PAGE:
It should be noted that the court also denied coverage because NGC had failed to provide timely notice under the terms of the policy and it had voluntarily assumed payments without Travelers’ consent.
Narragansett Electric Company v American Home Assurance2
Narragansett Electric Company’s (NEC) predecessor released hazardous wastes in the 1930s and 1940s in Massachusetts. In 1987, the state brought a lawsuit against NEC to clean-up that location. NEC asked for coverage from American Home Assurance Company (American Home). American Home denied coverage, stating that this was not a “sudden and accidental discharge” that would be covered.
The court decided that there was a duty to defend. Applying Massachusetts law, the court ruled that “releases occurring over extended periods of time as part of the insured’s regular business activities are not sudden and accidental, absent additional facts” but the compliant was reasonably susceptible to the interpretation that [a co-defendant’s subsequent] residential excavation caused a separate, abrupt and unintentional release by exposing the waste products to the elements, which triggered a duty to defend.
Ross Development v PCS Nitrogen3
Beginning in 1906, Ross Development Corporation operated a phosphate fertiliser manufacturing facility near Charleston, South Carolina, which generated a slag byproduct containing high concentrations of arsenic and lead. In 1963, a fire destroyed a large portion of the plant. After constructing a new plant building, Ross sold the property and its equipment in 1966.
Years after selling the site Ross purchased insurance policies to provide basic liability coverage for unexpected and unintentional damages to third-party property. Several of the policies contained a qualified pollution exclusion barring coverage for the discharge of pollutants onto land unless sudden and accidental. A second group of policies contained an absolute pollution exclusion, but would allow coverage if the discharge was “caused by heat, smoke, or fumes from a hostile fire.” The court ruled that, because there was no dispute Ross intentionally used materials that created the harmful byproducts, the “sudden and accidental” exception did not apply. Also Ross failed to offer any evidence that the fire actually caused any third-party property damage.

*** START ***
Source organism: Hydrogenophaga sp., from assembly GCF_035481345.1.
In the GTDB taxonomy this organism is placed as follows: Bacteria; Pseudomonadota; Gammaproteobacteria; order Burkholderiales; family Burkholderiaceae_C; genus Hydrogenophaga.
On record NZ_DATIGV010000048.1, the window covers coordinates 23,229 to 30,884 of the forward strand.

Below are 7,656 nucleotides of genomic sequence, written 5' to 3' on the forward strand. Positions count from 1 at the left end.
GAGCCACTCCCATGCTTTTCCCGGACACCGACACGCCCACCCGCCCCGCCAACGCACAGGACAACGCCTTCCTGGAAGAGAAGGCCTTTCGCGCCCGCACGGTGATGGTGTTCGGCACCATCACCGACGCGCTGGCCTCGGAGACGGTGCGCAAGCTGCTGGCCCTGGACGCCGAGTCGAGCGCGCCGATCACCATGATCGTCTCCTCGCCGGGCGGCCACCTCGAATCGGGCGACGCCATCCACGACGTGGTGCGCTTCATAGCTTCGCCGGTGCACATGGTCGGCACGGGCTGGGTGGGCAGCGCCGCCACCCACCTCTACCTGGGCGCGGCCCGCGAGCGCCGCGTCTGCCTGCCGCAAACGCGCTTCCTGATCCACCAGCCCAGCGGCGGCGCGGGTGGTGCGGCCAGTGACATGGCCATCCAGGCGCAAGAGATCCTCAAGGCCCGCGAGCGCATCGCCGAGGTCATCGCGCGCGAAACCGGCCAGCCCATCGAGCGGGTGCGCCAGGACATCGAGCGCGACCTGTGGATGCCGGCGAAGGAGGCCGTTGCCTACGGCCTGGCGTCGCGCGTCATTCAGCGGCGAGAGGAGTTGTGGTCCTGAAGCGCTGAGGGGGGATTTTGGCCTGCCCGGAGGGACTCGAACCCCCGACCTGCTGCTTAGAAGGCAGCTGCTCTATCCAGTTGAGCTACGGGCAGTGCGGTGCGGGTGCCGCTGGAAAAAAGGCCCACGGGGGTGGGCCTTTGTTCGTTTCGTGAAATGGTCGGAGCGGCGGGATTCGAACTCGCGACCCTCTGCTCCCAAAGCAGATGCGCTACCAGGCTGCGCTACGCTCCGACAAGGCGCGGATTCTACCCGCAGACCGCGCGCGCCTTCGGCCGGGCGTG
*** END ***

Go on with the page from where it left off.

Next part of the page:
United Nuclear v Allstate Insurance4
United Nuclear Corporation (UNC) operated several uranium mines in New Mexico from the 1960s through the early 1980s. Among other environmental incidents through those years, in July 1979, about 94 million gallons of radioactive liquid escaped from a tailings pond and poured into the nearby Rio Grande. UNC’s insurance policies provided coverage if the pollutant discharge was “both sudden and accidental.”
The New Mexico Supreme Court reasoned that since the policies lacked a definition of the term “sudden” and there was no consensus concerning its meaning among other state courts, it could take notice of dictionary definitions and look to the insurance industry’s drafting history of the qualified pollution exclusion. Reviewing these sources, the Court held as a matter of law that the term “sudden” in the pollution exclusion clause meant “unexpected,” rather than indicating a temporal limitation on the occurrence. The Court remanded the case to allow UNC the opportunity to prove that its operations led to discharges that were in fact “sudden and accidental.”
These decisions demonstrate that the “sudden and accidental” exception to the pollution exclusion provision contained in environmental insurance policies will continue to be a topic of much legal concern and analysis in the years to come.